You can pre-order a kit right now for $649, and you’ll have program each Arduino module yourself when you receive it. You’ll also need a 2014-or-later Kia Soul on which to install it, chosen for its combination of drive-by-wire controls as well as relatively low price. Keep in mind, however, the project is intended for R&D and off-road use only.
The OSCC Project is built around a number of individual modules that interoperate to create a fully controllable vehicle. These modules are built from Arduinos and Arduino shields designed specifically for interfacing with various vehicle components. Once these modules have been programmed with the accompanying firmware and installed into the vehicle, the vehicle is ready to receive control commands sent over a CAN bus from a computer running a control program.

Tuesday, 8 November 2016

IoT Worm via Zigbee

Zigbee...Zigbee....Zigbee..... yep, I have quite a few of these in my "Arduino" stash drawer.

Have you used the Zigbee in any of your IoT projects?  If so.....you might want to read on....


"Within the next few years, billions of IoT devices will densely populate our cities.

In this paper we describe a new type of threat in which adjacent IoT devices will infect each other with a worm that will spread explosively over large areas in a kind of nuclear chain reaction, provided that the density of compatible IoT devices exceeds a certain critical mass. In particular, we developed and verified such an infection using the popular Philips Hue smart lamps as a platform.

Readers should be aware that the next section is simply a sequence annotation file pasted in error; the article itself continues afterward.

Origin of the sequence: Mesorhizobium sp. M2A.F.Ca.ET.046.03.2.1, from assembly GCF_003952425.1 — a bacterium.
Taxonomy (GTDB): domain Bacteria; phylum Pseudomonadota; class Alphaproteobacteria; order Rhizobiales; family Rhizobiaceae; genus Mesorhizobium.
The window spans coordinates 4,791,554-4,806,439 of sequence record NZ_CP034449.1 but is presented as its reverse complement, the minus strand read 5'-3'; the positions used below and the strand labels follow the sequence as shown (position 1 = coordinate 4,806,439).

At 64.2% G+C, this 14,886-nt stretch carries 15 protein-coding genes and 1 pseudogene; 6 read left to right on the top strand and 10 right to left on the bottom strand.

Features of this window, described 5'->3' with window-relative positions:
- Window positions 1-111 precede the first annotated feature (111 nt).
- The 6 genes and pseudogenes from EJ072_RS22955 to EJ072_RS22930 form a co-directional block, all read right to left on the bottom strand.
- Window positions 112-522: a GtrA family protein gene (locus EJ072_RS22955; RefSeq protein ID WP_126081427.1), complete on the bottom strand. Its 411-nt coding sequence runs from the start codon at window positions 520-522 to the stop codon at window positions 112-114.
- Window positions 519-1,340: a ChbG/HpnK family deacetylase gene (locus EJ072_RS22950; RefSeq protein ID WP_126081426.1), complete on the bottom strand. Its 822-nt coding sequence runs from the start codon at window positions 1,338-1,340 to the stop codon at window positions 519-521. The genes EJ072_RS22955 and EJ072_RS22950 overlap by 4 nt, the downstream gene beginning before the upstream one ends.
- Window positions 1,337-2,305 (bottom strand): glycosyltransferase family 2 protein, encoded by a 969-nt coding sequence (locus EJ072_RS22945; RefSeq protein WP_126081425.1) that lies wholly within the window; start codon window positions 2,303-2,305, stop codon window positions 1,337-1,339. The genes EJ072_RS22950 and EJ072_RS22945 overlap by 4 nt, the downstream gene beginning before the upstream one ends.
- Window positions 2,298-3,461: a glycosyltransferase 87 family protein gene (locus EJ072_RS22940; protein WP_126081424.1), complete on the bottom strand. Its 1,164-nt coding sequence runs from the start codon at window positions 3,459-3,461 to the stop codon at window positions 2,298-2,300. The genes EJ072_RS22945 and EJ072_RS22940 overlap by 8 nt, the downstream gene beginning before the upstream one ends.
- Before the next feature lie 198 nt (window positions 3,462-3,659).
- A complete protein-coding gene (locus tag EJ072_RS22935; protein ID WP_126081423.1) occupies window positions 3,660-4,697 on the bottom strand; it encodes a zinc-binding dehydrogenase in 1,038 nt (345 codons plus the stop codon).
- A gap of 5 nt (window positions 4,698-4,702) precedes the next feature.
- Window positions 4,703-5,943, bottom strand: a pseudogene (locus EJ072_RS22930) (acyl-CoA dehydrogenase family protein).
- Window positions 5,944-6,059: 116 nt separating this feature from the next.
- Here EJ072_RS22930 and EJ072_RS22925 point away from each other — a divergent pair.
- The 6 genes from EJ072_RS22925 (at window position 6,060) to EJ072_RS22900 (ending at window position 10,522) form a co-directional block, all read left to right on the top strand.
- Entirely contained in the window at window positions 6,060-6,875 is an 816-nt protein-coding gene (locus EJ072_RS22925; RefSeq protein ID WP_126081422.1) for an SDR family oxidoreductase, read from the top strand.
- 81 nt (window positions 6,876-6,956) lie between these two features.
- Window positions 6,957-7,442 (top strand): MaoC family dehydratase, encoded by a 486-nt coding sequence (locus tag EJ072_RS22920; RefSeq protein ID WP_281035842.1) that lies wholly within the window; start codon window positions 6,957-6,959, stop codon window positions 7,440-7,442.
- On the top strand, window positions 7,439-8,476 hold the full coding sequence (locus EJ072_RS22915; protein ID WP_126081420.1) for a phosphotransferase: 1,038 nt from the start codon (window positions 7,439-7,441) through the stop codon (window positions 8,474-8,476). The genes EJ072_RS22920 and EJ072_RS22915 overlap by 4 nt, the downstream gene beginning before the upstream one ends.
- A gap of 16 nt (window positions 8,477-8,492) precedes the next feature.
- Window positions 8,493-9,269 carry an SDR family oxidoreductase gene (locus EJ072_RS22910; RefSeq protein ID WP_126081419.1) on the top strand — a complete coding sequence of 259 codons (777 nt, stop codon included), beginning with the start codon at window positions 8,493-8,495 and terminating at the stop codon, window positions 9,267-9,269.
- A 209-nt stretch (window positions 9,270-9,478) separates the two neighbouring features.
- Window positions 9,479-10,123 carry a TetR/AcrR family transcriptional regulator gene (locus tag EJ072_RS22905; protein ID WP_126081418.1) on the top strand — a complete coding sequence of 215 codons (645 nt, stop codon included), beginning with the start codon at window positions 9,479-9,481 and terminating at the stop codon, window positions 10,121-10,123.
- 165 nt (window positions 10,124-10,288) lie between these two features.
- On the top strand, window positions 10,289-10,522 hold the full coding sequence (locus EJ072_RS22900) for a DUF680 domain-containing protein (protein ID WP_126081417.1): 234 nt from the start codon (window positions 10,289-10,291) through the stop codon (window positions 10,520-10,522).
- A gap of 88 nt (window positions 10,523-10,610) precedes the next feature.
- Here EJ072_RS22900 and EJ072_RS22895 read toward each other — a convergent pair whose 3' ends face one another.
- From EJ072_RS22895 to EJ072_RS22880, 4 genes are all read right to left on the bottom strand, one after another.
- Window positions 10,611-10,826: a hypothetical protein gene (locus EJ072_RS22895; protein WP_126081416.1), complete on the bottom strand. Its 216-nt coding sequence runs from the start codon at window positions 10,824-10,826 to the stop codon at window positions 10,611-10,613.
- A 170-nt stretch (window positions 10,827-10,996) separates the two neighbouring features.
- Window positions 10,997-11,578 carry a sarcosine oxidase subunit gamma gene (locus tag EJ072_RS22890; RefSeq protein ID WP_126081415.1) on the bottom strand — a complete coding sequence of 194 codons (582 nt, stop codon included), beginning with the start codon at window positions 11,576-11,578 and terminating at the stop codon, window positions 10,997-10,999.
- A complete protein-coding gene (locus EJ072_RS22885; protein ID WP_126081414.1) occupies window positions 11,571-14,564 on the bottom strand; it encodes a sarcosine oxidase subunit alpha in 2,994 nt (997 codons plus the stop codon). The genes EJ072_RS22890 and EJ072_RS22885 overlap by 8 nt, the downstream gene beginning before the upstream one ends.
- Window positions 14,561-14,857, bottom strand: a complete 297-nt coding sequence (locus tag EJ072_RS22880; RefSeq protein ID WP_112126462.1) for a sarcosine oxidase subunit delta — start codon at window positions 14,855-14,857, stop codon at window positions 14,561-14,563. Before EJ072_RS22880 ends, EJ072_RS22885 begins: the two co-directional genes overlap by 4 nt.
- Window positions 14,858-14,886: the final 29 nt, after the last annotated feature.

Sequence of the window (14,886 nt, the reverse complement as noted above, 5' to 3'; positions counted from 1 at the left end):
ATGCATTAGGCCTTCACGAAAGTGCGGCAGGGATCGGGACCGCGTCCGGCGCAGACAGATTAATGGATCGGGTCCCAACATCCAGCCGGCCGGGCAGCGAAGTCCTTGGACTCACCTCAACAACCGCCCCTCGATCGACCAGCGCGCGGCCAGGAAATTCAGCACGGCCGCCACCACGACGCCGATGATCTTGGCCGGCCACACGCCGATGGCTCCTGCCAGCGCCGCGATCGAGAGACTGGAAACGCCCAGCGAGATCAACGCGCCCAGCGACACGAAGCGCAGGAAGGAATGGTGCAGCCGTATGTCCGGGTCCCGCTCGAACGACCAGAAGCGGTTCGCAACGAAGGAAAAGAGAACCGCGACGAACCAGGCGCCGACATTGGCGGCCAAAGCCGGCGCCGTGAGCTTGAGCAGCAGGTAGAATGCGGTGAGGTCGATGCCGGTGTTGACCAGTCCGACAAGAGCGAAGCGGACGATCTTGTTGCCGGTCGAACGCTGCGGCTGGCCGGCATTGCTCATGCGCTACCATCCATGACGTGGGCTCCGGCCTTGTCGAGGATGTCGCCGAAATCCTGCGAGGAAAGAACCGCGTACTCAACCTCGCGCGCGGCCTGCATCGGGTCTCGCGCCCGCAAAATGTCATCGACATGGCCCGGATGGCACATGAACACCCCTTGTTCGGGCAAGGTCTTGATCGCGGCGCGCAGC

The worm spreads by jumping directly from one lamp to its neighbours, using only their built-in ZigBee wireless connectivity and their physical proximity. The attack can start by plugging in a single infected bulb anywhere in the city, and then catastrophically spread everywhere within minutes, enabling the attacker to turn all the city lights on or off, permanently brick them, or exploit them in a massive DDOS attack. To demonstrate the risks involved, we use results from percolation theory to estimate the critical mass of installed devices for a typical city such as Paris whose area is about 105 square km: The chain reaction will fizzle if there are fewer than about 15,000 randomly located smart lights in the whole city, but will spread everywhere when the number exceeds this critical mass (which had almost certainly been surpassed already).

To make such an attack possible, we had to find a way to remotely yank already installed lamps from their current networks, and to perform over-the-air firmware updates. We overcame the first problem by discovering and exploiting a major bug in the implementation of the Touch link part of the ZigBee Light Link protocol, which is supposed to stop such attempts with a proximity test. To solve the second problem, we developed a new version of a side channel attack to extract the global AES-CCM key that Philips uses to encrypt and authenticate new firmware. We used only readily available equipment costing a few hundred dollars, and managed to find this key without seeing any actual updates. This demonstrates once again how difficult it is to get security right even for a large company that uses standard cryptographic techniques to protect a major product.
"






Sunday, 30 October 2016

Elementary OS

"Elementary, my dear Watson".....


A fast and Open replacement for Windows and MacOS.  Interesting.



Wednesday, 19 October 2016

The next few months of play